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  #11 (permalink)  
Old 01-26-2003, 07:34 PM
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Buttery Icing

I'm not POSITIVE, but I asked my aunt if she knew what made Grandma's frosting taste so much better and she said: "I believe it could be: "The usual ingredients - salt, confectionary sugar, butter, milk - then she added a little brandy; wasn't sure if it was in addition to the vanilla or whether it replaced the vanilla. You could use the brandy extract if you don't want to use real brandy.
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  #12 (permalink)  
Old 04-23-2003, 10:36 AM
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Join Date: Apr 2003
Location: modesto, ca
Posts: 6
Question Frosting for my wedding cake

I am making my own wedding cake for my wedding this next spring and I just LOVE tehe butter cream icing that they use at the bakeries. I can purchase this already made but it ranges in price from $3.50 - $6.00 a lb. depending on where you buy it. I am trying to cut as many corners as I can financially. If anybody out there could help me I would greatly appriciate it.

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Old 04-23-2003, 10:38 AM
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OOPS. Iforgot to ask if anybody has any ides or recipes for the icing. Goofy me. Thank you.

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  #14 (permalink)  
Old 08-14-2010, 02:40 AM
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Originally Posted by midasshannon View Post
OOPS. Iforgot to ask if anybody has any ides or recipes for the icing. Goofy me. Thank you.



1/2 cup margarine
1/2 cup shortening
1/8 salt
2 teaspoons vanilla
1/8 almond extract
5 cups powdered sugar
4-6 teaspoons half & half

House Buttercream

3 cups confectioners’’ sugar
1/4 teaspoon salt
1/2 teaspoon vanilla extract
½ cup boiling water
1 1/3 cup shortening
3 ½ ounces (7 tablespoons) cool butter, cut into pieces

Fit your mixer with the whisk attachment. Put sugar and salt in the bowl. Add the vanilla and boiling water and whisk on medium-low speed until smooth and cool. Then add the shortening and the butter. Whisk until smooth. Then, increase the speed and whip on medium-high speed until the frosting is very light and fluffy and has doubled in volume. This could take up to 15 minutes, so be patient. You can flavor this with other extracts, as well—almond, butter, even peppermint.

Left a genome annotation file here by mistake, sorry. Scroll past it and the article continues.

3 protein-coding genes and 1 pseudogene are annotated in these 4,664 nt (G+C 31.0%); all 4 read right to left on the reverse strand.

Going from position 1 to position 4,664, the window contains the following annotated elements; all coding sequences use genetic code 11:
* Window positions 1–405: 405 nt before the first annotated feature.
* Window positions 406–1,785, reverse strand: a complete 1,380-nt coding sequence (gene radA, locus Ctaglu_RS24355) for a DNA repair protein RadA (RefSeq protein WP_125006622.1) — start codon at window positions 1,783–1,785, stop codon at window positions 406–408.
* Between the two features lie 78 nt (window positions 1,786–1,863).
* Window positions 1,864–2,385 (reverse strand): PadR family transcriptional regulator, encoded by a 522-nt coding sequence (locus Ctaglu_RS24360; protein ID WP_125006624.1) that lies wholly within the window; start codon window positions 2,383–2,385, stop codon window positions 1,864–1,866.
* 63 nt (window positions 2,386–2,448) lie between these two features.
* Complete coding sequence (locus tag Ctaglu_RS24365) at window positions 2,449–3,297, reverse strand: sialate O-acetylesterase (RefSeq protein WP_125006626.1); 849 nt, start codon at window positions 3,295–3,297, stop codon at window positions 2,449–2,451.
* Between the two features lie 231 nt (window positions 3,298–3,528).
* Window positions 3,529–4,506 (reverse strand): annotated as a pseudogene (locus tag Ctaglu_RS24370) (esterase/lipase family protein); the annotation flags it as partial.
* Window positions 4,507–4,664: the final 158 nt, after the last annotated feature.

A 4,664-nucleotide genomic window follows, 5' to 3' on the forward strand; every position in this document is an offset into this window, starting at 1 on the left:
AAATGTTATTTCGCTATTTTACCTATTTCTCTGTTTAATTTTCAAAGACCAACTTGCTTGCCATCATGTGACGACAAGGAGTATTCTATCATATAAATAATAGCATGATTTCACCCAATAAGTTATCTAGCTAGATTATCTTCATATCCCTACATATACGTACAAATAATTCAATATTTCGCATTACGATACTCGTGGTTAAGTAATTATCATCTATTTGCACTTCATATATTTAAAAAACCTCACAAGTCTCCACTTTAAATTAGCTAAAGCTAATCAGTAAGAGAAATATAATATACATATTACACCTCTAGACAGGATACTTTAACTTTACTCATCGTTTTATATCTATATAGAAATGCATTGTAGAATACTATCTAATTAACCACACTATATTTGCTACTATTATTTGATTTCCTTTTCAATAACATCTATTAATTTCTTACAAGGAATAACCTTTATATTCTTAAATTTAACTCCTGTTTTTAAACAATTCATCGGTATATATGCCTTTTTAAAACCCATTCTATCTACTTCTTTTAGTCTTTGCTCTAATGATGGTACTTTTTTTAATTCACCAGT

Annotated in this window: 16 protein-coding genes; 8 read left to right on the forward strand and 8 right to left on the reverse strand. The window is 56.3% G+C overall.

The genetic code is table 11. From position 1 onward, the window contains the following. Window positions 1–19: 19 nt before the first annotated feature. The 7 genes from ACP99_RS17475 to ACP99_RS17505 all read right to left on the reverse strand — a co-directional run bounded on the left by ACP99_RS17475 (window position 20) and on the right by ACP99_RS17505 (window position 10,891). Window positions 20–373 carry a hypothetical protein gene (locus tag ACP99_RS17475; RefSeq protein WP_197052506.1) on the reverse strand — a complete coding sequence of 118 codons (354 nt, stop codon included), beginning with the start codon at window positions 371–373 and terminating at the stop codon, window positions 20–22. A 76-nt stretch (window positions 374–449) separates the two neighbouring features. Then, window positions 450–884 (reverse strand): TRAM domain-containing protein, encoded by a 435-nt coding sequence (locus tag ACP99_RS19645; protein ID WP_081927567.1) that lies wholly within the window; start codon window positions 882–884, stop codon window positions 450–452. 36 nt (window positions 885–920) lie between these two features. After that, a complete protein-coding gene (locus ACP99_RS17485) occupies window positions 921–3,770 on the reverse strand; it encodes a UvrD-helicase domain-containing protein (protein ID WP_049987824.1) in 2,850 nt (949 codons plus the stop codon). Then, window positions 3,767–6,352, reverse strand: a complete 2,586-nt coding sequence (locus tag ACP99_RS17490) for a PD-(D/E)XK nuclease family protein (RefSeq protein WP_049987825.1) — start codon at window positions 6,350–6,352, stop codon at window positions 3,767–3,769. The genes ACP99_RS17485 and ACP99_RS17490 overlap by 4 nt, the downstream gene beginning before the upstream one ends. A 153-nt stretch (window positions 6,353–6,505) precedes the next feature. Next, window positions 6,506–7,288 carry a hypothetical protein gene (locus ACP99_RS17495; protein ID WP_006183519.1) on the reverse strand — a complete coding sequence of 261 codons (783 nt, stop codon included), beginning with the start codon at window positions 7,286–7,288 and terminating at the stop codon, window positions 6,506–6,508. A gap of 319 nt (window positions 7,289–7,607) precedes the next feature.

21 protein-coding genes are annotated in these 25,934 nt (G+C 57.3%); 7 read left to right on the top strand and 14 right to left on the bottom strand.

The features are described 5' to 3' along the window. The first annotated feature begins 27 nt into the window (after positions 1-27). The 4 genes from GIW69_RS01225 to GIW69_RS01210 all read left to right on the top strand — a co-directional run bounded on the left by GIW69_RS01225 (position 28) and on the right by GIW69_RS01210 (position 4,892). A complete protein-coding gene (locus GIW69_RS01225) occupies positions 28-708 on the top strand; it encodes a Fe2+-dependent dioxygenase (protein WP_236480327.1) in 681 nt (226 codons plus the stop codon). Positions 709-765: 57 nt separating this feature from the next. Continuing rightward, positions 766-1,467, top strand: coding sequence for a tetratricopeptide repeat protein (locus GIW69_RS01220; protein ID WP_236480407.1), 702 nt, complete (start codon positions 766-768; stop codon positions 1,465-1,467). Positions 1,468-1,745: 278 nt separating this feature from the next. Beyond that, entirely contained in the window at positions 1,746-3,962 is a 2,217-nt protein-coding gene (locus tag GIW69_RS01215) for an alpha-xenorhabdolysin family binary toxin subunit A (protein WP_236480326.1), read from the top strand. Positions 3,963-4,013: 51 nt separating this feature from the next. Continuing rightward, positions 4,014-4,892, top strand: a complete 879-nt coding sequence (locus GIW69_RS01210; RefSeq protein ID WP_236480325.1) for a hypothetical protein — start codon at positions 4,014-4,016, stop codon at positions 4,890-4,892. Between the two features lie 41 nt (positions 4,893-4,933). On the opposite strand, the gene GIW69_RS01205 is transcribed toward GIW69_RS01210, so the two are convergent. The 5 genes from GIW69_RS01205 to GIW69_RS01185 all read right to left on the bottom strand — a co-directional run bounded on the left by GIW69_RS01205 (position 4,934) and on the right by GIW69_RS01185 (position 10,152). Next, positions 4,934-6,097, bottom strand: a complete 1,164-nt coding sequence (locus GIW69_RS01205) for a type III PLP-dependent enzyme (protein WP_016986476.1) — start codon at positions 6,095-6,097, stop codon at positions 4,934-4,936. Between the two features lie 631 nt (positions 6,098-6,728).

Italian Buttercream

5.25 oz. sugar (3/4 cup), divided
2 oz. water
4 large egg whites, at cool room temperature
1/4 teaspoon salt
1 teaspoons lemon juice
3 sticks unsalted butter, at cool room temperature
2 teaspoons vanilla or other extract

Over medium heat, bring water and 3/4 of the sugar to a boil. Cover the pot and let boil for 2-3 minutes to wash any sugar crystals off the sides of the pot. Remove cover and cook until the sugar syrup reaches 248 degrees, F.
Fit your stand mixer with the whisk attachment. On medium speed, whip egg whites, salt and lemon juice until foamy. Add the reserved sugar and beat to medium-stiff peaks. Try to time this so the sugar and the whites are ready at the same time.
When the sugar has reached 248 degrees, F and the whites are at medium-stiff peaks, with the mixer on medium-high, carefully pour the sugar syrup in a thin stream down the inside of the bowl. This will prevent the syrup from hitting the whisk and getting spun around the sides of the bowl instead of into your frosting. It will also cool the syrup just a bit so you don’t risk curdling your whites. Whip until cool, about 5-10 minutes.
Once the meringue is cool, add the butter, one piece at a time. Whip until each piece is completely incorporated before adding another piece. The icing might start to look a little curdled, but it should come together nicely by the time you have added all the butter. Feel the mixing bowl. It should feel somewhat cool. If it doesn’t, cool the mixture down by either putting the bowl in the refrigerator for a few minutes before continuing to whip or by rubbing the outside of the bowl with a bag of frozen peas while mixing. Guess which one I do?! Whisk in the vanilla, and you’re good to go.
This icing will get spongy on standing, so re-whip before icing. Italian buttercream keeps nicely in the refrigerator for up to 2 weeks. If you do refrigerate it, make sure to bring it up to room temperature before whipping, or it will curdle.

You can also make a lovely chocolate variation by whipping in 2-4 oz. (this depends on how chocolaty you like your chocolate frosting) good quality chocolate, melted and cooled.
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Old 05-21-2011, 06:18 PM
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One handy tip I learned in cake decoration class is if your frosting/iceing is to sweet for your taste, this can be home made or store bought, just add a pinch of salt to it and mix well, it will take away some of the sweetness..I use it everytime I make frostings for cakes.
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Old 05-22-2011, 02:25 AM
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Join Date: Oct 2003
Location: Taswell,Indiana
Posts: 8,054
Thanks for the salt tip Queen of Hoot! I use "no salt" in my cooking because of sodiun problems, it has the "taste" of regular salt, but no sodium. Do you think that it would do the same thing in the icing?
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